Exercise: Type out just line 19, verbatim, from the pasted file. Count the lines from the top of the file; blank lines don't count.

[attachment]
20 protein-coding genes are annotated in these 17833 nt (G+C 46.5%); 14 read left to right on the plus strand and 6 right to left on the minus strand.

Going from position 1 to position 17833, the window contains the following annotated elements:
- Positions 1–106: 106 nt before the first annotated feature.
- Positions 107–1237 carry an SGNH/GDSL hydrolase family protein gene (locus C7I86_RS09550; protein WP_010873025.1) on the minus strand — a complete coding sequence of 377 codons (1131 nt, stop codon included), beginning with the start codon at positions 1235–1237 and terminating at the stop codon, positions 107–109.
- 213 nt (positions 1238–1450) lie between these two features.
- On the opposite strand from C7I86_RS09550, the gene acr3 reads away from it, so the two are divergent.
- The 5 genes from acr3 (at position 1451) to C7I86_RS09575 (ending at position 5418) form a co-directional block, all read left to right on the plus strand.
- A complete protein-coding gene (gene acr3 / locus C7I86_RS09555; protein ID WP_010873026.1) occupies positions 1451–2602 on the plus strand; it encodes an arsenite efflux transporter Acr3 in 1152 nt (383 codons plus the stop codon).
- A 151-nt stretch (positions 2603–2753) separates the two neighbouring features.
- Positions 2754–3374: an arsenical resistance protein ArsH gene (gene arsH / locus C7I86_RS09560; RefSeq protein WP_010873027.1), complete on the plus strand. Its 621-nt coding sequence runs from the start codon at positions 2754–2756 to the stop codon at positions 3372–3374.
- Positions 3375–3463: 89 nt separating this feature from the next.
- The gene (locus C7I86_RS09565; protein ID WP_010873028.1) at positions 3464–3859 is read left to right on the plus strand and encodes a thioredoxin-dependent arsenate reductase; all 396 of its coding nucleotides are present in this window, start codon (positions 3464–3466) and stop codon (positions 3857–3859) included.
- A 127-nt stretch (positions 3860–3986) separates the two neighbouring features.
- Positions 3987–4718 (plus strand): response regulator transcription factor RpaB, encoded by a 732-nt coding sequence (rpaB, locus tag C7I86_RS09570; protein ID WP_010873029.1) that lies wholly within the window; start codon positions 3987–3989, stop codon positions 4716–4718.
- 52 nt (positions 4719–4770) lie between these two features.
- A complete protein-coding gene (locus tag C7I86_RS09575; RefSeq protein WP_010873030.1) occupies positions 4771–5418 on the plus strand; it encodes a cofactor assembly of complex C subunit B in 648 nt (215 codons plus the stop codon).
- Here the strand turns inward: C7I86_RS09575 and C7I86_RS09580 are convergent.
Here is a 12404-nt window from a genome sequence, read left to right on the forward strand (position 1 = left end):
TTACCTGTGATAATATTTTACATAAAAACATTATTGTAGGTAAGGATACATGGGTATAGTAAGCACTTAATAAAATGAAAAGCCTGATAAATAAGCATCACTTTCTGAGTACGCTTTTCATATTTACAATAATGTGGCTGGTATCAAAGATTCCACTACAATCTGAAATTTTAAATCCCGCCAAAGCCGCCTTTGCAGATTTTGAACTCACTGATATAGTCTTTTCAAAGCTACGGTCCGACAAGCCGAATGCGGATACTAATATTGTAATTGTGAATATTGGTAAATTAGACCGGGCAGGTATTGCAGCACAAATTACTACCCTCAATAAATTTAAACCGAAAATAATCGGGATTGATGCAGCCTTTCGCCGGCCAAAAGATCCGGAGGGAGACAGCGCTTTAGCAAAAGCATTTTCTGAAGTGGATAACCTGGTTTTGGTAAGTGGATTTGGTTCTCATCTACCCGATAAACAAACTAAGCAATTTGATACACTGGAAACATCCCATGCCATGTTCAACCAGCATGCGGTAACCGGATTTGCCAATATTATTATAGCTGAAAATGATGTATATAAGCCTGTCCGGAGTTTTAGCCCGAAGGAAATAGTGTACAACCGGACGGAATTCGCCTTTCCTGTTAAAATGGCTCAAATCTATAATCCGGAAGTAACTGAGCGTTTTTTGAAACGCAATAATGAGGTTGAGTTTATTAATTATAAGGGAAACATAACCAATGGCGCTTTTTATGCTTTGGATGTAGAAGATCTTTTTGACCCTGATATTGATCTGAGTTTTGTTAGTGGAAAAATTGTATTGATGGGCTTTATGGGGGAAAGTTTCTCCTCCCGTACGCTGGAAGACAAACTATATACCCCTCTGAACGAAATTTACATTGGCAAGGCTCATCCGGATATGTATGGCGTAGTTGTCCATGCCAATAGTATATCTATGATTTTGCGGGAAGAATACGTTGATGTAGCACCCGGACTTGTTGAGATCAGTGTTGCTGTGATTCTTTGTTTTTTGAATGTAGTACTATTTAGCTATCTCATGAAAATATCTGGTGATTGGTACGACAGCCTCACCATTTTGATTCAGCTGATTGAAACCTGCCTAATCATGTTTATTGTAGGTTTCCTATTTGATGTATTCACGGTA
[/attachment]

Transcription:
TTACCTGTGATAATATTTTACATAAAAACATTATTGTAGGTAAGGATACATGGGTATAGTAAGCACTTAATAAAATGAAAAGCCTGATAAATAAGCATCACTTTCTGAGTACGCTTTTCATATTTACAATAATGTGGCTGGTATCAAAGATTCCACTACAATCTGAAATTTTAAATCCCGCCAAAGCCGCCTTTGCAGATTTTGAACTCACTGATATAGTCTTTTCAAAGCTACGGTCCGACAAGCCGAATGCGGATACTAATATTGTAATTGTGAATATTGGTAAATTAGACCGGGCAGGTATTGCAGCACAAATTACTACCCTCAATAAATTTAAACCGAAAATAATCGGGATTGATGCAGCCTTTCGCCGGCCAAAAGATCCGGAGGGAGACAGCGCTTTAGCAAAAGCATTTTCTGAAGTGGATAACCTGGTTTTGGTAAGTGGATTTGGTTCTCATCTACCCGATAAACAAACTAAGCAATTTGATACACTGGAAACATCCCATGCCATGTTCAACCAGCATGCGGTAACCGGATTTGCCAATATTATTATAGCTGAAAATGATGTATATAAGCCTGTCCGGAGTTTTAGCCCGAAGGAAATAGTGTACAACCGGACGGAATTCGCCTTTCCTGTTAAAATGGCTCAAATCTATAATCCGGAAGTAACTGAGCGTTTTTTGAAACGCAATAATGAGGTTGAGTTTATTAATTATAAGGGAAACATAACCAATGGCGCTTTTTATGCTTTGGATGTAGAAGATCTTTTTGACCCTGATATTGATCTGAGTTTTGTTAGTGGAAAAATTGTATTGATGGGCTTTATGGGGGAAAGTTTCTCCTCCCGTACGCTGGAAGACAAACTATATACCCCTCTGAACGAAATTTACATTGGCAAGGCTCATCCGGATATGTATGGCGTAGTTGTCCATGCCAATAGTATATCTATGATTTTGCGGGAAGAATACGTTGATGTAGCACCCGGACTTGTTGAGATCAGTGTTGCTGTGATTCTTTGTTTTTTGAATGTAGTACTATTTAGCTATCTCATGAAAATATCTGGTGATTGGTACGACAGCCTCACCATTTTGATTCAGCTGATTGAAACCTGCCTAATCATGTTTATTGTAGGTTTCCTATTTGATGTATTCACGGTA